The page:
Quickest Path to Happiness? Being Kind.

There are infinite ways, implicit or explicit, microscopic or gigantic, episodic or lasting, superficial or substantial, of bringing into the life of another person some benefit, relief, cheerfulness, hope, well-being, intellectual or spiritual growth, ecstasy.

This kind of relationships is no angelic exception in a sordid world full of selfish and warring individuals. It is, on the contrary, a normal event, often a part of our everyday interactions, at the base of kindness. It is service.

Happily, service is also in the little things, the tiniest ones: to hold the door open for someone, to give warm appreciation, to offer your seat on the bus.

What interests me most is the fantastic variety of ways we all have for making another human being feel better. Let us look at a few examples:

  • A friend makes a joke that lifts your spirits.
  • You need time and tranquility; a kind soul offers to look after your children, tidy your house, and prepare dinner
  • You have a terrible toothache, and a dentist fixes the problem quickly and painlessly.
  • Someone listens to you and understands you fully; you feel at peace with yourself.
  • A teacher or therapist or spiritual guide stimulates in you capabilities you never knew you had.
  • A book opens you to new perspectives
  • At a concert, the music is so beautiful it moves and transforms you.
  • It is easy to think of service as sacrifice, because it takes our time and energy, but it is just the opposite. Service is advantageous to those who do it, not only to those who receive it.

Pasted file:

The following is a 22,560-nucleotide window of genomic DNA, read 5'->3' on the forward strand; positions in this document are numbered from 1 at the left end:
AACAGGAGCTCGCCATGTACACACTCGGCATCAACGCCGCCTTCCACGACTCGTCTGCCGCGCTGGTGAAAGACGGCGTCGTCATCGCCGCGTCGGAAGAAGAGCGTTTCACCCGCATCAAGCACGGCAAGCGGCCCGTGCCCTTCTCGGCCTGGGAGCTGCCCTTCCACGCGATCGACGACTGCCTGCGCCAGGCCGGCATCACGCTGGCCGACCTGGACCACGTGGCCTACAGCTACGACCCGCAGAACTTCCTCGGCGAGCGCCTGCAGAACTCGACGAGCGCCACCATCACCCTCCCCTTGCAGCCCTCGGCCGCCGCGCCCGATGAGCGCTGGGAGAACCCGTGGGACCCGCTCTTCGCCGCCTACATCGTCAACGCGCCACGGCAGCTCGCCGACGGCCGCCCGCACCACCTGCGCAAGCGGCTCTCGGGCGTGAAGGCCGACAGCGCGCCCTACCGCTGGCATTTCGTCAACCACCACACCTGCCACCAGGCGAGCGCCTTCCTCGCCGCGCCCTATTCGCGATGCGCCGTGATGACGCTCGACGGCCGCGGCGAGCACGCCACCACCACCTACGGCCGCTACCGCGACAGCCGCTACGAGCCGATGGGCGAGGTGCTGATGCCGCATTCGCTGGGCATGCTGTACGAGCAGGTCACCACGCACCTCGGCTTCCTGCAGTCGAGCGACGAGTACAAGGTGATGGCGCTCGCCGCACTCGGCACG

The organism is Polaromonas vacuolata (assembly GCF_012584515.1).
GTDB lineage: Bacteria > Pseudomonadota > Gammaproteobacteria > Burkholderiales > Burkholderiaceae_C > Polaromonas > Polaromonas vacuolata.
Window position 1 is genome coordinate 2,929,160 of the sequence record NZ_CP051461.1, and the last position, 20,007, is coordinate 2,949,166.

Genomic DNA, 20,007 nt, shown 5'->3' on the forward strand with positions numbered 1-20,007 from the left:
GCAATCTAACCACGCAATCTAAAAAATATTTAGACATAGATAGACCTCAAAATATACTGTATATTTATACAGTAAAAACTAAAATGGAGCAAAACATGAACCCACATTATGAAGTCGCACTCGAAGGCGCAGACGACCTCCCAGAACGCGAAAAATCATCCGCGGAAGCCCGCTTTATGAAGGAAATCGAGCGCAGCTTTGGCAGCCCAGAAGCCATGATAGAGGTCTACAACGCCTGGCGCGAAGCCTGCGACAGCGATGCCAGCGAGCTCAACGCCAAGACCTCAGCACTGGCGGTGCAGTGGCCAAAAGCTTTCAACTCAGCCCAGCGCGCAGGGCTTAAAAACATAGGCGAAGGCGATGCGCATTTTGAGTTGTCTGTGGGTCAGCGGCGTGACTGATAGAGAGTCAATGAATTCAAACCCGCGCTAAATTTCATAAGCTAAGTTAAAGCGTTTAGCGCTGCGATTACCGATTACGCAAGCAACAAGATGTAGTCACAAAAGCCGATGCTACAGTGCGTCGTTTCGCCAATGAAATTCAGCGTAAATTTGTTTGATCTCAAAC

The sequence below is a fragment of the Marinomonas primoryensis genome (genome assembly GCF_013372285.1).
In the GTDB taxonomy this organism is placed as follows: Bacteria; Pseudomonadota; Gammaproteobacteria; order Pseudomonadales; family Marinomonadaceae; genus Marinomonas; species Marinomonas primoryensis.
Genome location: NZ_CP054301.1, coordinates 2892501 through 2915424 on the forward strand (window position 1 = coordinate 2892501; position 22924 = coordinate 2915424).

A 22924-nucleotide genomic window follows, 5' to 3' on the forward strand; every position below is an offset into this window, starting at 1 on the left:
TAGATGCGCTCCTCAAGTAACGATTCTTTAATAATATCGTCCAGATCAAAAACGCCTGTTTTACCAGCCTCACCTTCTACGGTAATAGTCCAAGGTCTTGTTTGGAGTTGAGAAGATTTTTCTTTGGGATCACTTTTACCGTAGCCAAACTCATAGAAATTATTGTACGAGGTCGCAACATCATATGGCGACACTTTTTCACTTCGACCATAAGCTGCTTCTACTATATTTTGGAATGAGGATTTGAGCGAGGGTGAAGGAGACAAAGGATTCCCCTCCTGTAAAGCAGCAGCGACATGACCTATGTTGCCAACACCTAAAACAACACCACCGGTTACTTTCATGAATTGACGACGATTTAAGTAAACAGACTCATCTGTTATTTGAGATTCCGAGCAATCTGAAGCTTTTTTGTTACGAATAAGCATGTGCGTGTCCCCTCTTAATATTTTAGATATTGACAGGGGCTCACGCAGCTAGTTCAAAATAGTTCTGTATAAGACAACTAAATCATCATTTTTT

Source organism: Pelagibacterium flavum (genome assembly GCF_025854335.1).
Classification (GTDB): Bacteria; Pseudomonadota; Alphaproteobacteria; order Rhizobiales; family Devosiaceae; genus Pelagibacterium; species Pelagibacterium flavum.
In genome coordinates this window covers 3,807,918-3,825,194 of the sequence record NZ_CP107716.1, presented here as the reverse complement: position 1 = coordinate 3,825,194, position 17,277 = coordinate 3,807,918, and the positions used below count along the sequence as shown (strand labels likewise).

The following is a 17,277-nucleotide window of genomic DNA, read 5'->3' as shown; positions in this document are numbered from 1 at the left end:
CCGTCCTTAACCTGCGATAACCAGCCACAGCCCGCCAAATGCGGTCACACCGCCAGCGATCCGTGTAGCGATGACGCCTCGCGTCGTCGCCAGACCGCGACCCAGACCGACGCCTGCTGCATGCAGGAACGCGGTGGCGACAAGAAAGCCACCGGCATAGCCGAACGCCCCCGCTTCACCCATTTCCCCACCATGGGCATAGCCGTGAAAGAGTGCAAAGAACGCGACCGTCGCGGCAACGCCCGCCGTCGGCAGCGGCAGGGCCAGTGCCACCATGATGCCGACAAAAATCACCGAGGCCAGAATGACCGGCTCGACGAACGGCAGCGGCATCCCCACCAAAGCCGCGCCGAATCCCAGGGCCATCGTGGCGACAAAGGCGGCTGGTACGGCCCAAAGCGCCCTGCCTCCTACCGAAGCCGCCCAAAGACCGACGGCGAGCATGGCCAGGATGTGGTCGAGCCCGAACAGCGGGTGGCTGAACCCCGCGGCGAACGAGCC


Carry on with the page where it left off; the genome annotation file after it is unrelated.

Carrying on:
Let us look at this process step by step:

    1. At any moment of our lives, requests for help and occasions for service all about us abound. We have only to look. The kids need help with homework, a passerby needs directions to the station, the endangered natural environment is crying out in pain, or an old person, forgotten by everybody, is dying.

    2. If we do not respond to these requests, we will probably feel ill at ease. If we do respond, we will have to develop the ability to satisfy them. We need patience to help the children, we need the appropriate knowledge to help nature, we have to be able to find the old person who is dying alone. Or we simply need to know the way to the station.

    3. The process for discovering and developing abilities and knowledge for doing useful work takes a lifetime and arouses in us unexpected potential. It involves not only knowing the way to the station, but also the ability to say it clearly and the kindness to stop and explain, even when in a hurry and sacrificing precious time. We are all offering the products of our work.

    4. To offer something useful to someone can reward us personally. We may receive gratitude and admiration, and go home satisfied. But often it does not happen like that. Millions of parents have done a lot for their children, but the children grow up and mistreat or forget them. Doctors, teachers, nurses, tradesmen have devoted their lives to serving a litigious, demanding public, which takes their service and spirit of sacrifice for granted. A cook may take hours to prepare a delicious dinner, but the customers devour it in minutes and do not even pay him a compliment. Many volunteer workers face waiting, boredom, ingratitude, and even hostility.

    This is the decisive stage of service, because it is here that we are put to the test. If our true goal is to gain admiration and recognition, show how good we are, or collect brownie points, sooner or later we will give up. If instead the motivation is to help someone heal, feel better, find herself, know what to do and make progress in her growth, then we will continue.

    Service helps us purify our own motivation, become disinterested, and therefore freer.

    Photo Credit: vso/shutterstock.com

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